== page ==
Dufferin Wind Power wants to hear Dufferin County’s opinion on how the company should transport power generated in Melancthon to the provincial grid. However, the upper-tier municipality’s opportunity to provide input is ticking away.
The company has proposed two options to transmit electricity generated by the planned 49-wind turbine project.
The first proposal would use a 33 km low voltage power line to connect the project to the grid. The line would run through Melancthon and Amaranth, as well as Mulmur, to connect to the grid in Mono. The majority of the line would use existing hydro poles.
“When you put all those lines on there, it will be an eyesore and people wouldn’t like it that much,” Dufferin Wind Power senior vice-president Jeff Hammond said.
Another option would use the abandoned rail corridor to transport electricity to the existing Orangeville transformer station in Amaranth. The company would erect wooden poles to secure the lines along the rail corridor.
“We approached the county and asked if they would consider allowing us to use it,” Hammond said.
However, the county hasn’t offered to negotiate a utility easement, according to Hammond.
“We’re at a point where unless we can get clear answers from the community, we going to have to go ahead with this,” Hammond said. “We have to make a decision to make our contractual timeline.”
Dufferin Wind Power could apply to the Ontario Energy Board for approval of the transmission line without a blessing from the county.
“That’s not how we want to work. We want to work with the county in partnership,” Hammond said.
The two transportation options were presented to Dufferin County residents during a public information centre (PIC) in Horning’s Mills on Tuesday (April 19) – a PIC was scheduled for Amaranth last night, with another in Shelburne on Thursday – as part of the Renewable Energy Approval (REA) process. At the Horning’s Mills meeting, two police officers were hired to keep the peace during the PIC.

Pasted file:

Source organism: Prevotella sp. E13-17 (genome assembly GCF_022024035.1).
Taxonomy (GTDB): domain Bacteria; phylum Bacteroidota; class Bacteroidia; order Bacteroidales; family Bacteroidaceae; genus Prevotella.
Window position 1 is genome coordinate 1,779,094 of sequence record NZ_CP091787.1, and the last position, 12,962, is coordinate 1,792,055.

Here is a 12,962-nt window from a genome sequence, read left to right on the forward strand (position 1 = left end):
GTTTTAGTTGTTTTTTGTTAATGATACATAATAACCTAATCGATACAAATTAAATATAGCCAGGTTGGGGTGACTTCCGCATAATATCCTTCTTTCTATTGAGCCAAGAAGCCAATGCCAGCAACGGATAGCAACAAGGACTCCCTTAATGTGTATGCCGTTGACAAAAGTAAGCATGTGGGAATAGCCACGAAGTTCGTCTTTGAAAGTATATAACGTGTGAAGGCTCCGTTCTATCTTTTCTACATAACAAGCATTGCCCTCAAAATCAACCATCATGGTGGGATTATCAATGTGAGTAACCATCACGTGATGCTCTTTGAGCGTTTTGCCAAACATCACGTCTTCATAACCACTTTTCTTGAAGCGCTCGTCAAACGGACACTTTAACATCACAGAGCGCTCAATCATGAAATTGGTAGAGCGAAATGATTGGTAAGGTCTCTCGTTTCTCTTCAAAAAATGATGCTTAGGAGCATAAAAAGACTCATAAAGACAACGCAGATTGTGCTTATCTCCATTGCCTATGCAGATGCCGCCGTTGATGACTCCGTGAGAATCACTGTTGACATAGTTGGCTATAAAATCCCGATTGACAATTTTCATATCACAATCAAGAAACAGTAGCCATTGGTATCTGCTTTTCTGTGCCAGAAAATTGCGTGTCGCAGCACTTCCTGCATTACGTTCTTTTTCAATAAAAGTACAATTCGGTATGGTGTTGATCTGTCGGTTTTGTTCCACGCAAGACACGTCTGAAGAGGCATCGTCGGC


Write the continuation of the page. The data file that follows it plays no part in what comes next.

“They do get rowdy. The law enforcement is here just to keep community safety,” Hammond said. “There has been people who’ve come in drunk before … Some of the citizens could get hurt too.”
Melancthon Deputy Mayor Darren White, who attended the Horning’s Mills PIC, said the company hasn’t demonstrated the spirit of co-operation they say they portray.
“They’re not willing to sit down and talk to me about what can be done as opposed to what they are going to do,” White said. “Last time I checked, we’re in a democracy, not an oligarchy.”
White also questioned why Dufferin Wind Power is willing to bury a portion of the transmission line in Shelburne, but denied the idea in Melancthon.
“I’m not against green energy. I’m against people coming into my township and telling me what I have to do,” White said.
Janice Gale attended the PIC to voice her concerns about the possibility of her Melancthon property value dropping due to the project. She also fears more windmills will equal a disruption in service.
“We already have problems with the Internet and cellphone reception,” Gale said. “The phone company is telling it’s just going to get worse when they put more windmills up.”
Melancthon resident Colin Way shared similar concerns.
“The (rail line) tracks are right on my property, it would be less than a couple of feet from my house,” Way said.
Several residents also raised concerns about reported health issues experienced by some people living near wind turbines.
While Way and Gale filled out comment sheets during the PIC, both believe their concerns will not be taken seriously.
“They’re just trying to appease us and get out quietly,” Gale said.
“If you want to read the comments just pick the garbage up after,” Way added.
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